Think Star Trek. Think Dematerialization. Think Spock being transmitted from Mother Ship to Planet Surface.

Rabbit in box is 3d Printer or I can never buy a red rabbit ornament when I want one!

Well maybe not quite but I suggest, that to counter the issue of not knowing what to stock and what your customer might want, the technology is not far away. For many the Store will become more of an idea fulfilment location. A place where you will be able to discuss your needs with knowledgeable staff within that field and walk out with what you want rather than what they want to sell you.

Maybe or maybe not. What I can say without any hesitation, retail cannot and will not stay in its present form. This has nothing to do with Covid, Pandemics, Brexit, Deal or No Deal , it has to do with a rapidly changing consumer. Retail must change and it must change radically.

Would you Buy that Doggie Sitting in the Window?

Is this an example of a retail miracle or just rubbish merchandising ?

A very crude bastardisation of the 1952 Novelty song How much is that doggie in the Window ? Sung by Patti Page.

First it was toilet rolls and pasta, now the panic buying has moved onto Bikes and Puppies. In a few months time I can foresee loads of bikes on eBay, hopefully not puppies but there are already signs of profiteering. That, however, is not what this is all about.

As I was queuing to go into the bank (as one does at the time writing) , it was a source of inspiration whilst looking in the window of a locked down independent card shop. Or rather, it wasn’t, as what I saw made me think why would you go into this store ? Yes the store was closed but centre point of the window display (I hesitate to describe it as a window display) was a child’s plush toy dog. The product did not tie in with anything else in store , it looked grubby and as any dog looks in any window, very sad.

There are stores of all shapes and sizes littering retail landscapes, that are, if not full, then stocking a load of product that really should not be there. It does not stop with retail stores as it is true of wholesalers, distributors, importers and manufacturers.

Apple created product that nobody needed, and most experts suggested nobody would (or at least few would ) buy. What Apple managed to do was to create desire and then developed need. There are very few parallels. Therefore distribution channels in all markets should be a lot more ruthless in their ranging . I am not talking here about only having best sellers . If product has a market or serves a purpose, no matter how small, it is not a rational for deleting it. There is the 80/20 rule. This states that you take 80% of your cash from 20% of your range. This does not, however, you dump 80% of your product range. The function of less popular 80% is to enhance and attract the buyer.

It is the product that serves no purpose, has no market value and quite simply has a negative impact upon your business, it should go. Within our industry (Party Market) much revenue is generated by Licensed product eg Disney Characters, Marvel Comics etc. When a successful movie is launched there is often a huge peak for the main character ( Frozen Princess product for example). However that can be very short lived. In the case of Frozen, when the next film came out the consumer only wanted the new designs. The old design becomes dead stock overnight. Now, to be honest, this is a really tough topic because you never really now when ‘The shows over‘ so to speak. That dead stock can drain any profit made when it was hot. Moreover, it is more easily identifiable by the consumer as dead stock.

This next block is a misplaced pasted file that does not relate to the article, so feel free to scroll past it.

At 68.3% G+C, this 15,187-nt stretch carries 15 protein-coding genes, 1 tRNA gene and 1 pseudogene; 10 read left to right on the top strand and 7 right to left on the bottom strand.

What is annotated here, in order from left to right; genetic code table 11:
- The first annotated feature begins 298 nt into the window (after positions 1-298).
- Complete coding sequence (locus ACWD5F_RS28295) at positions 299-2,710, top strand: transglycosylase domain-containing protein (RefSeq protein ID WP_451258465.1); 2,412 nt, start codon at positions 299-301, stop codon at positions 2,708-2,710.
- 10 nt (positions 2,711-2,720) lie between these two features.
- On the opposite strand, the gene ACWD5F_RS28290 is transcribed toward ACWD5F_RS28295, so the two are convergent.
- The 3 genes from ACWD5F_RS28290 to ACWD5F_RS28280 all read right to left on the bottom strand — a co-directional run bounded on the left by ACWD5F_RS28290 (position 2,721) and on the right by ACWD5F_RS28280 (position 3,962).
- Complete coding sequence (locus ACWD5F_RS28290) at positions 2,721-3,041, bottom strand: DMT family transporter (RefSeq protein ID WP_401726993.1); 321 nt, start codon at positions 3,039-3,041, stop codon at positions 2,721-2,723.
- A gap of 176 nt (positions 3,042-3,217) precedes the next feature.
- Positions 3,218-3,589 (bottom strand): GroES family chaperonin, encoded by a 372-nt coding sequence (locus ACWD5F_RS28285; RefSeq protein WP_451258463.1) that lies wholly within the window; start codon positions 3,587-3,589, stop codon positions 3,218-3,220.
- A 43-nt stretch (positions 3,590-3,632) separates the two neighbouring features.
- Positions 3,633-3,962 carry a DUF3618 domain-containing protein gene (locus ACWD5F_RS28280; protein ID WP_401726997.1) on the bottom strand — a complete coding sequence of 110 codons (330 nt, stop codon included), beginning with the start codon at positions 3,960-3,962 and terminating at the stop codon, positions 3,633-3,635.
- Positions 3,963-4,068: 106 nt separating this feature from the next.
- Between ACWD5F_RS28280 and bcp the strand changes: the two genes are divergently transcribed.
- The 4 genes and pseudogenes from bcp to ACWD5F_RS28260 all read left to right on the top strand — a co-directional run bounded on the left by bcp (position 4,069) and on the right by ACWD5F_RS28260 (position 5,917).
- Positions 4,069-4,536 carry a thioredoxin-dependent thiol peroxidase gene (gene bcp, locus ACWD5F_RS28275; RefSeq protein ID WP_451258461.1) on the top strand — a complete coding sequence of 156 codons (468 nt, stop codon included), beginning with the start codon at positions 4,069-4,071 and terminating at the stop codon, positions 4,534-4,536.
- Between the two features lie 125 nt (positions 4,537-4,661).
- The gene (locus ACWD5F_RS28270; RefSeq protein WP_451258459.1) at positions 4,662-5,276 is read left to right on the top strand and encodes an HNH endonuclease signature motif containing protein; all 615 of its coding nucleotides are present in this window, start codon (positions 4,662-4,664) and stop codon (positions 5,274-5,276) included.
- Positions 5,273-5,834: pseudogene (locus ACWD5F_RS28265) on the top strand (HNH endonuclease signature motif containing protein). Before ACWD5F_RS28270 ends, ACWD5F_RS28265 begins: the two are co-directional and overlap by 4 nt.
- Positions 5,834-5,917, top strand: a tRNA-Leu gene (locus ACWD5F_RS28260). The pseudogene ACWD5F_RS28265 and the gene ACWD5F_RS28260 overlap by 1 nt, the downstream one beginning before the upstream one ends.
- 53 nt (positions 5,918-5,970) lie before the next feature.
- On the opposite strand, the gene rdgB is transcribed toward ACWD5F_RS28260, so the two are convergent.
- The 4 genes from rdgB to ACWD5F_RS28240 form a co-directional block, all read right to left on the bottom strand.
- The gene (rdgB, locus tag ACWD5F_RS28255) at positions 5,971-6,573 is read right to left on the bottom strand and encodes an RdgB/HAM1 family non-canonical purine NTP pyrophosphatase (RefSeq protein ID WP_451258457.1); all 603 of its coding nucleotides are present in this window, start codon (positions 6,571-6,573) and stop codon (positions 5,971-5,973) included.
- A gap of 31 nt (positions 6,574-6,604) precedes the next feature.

Certain retailers are more exposed to this issue than others. It is rarely an issue with any grocery outlet as most of the time their stock is limited by sell by dates. Yet they tend to be the exception rather than the rule. Old stock whether defined by its age, fashion , poor sales history or just plain rubbish product does nothing to help a retail store. It has to be taken out of the business and a basket with a hastily printed sheet saying must be cleared, everything 50p is neither a good look nor an effective process.

At a time when we could go into shops, all of us will have experienced that moment when you are thinking what, on earth, is that doing in this shop? or how long has that been here ?

I have just had conversations with a customer , who having been in their current location for three decades has cleared all the stock out of the store and decided that when it can be reopened , everything will be fresh and new . A glimmer of hope , but only a glimmer. I am concerned a lot more will rely on old stock (because of financial constraints), fear of the unknown, or pure and simply going back to their old ways.

A word of caution. If you are in the process of restocking and your supply chain offers the once in a lifetime super deal on certain products. Just ask the question Why? Is it, perhaps, from their metaphorical must be cleared, everything 50p basket ?

In the current climate it is so important . The consumer will not bother going into unattractive stores and they will not be interested in looking at rubbish stock, not that they ever were. But now is the perfect time to look at what you have (and don’t have) and ask yourself

Would I buy that doggie sitting in my window ?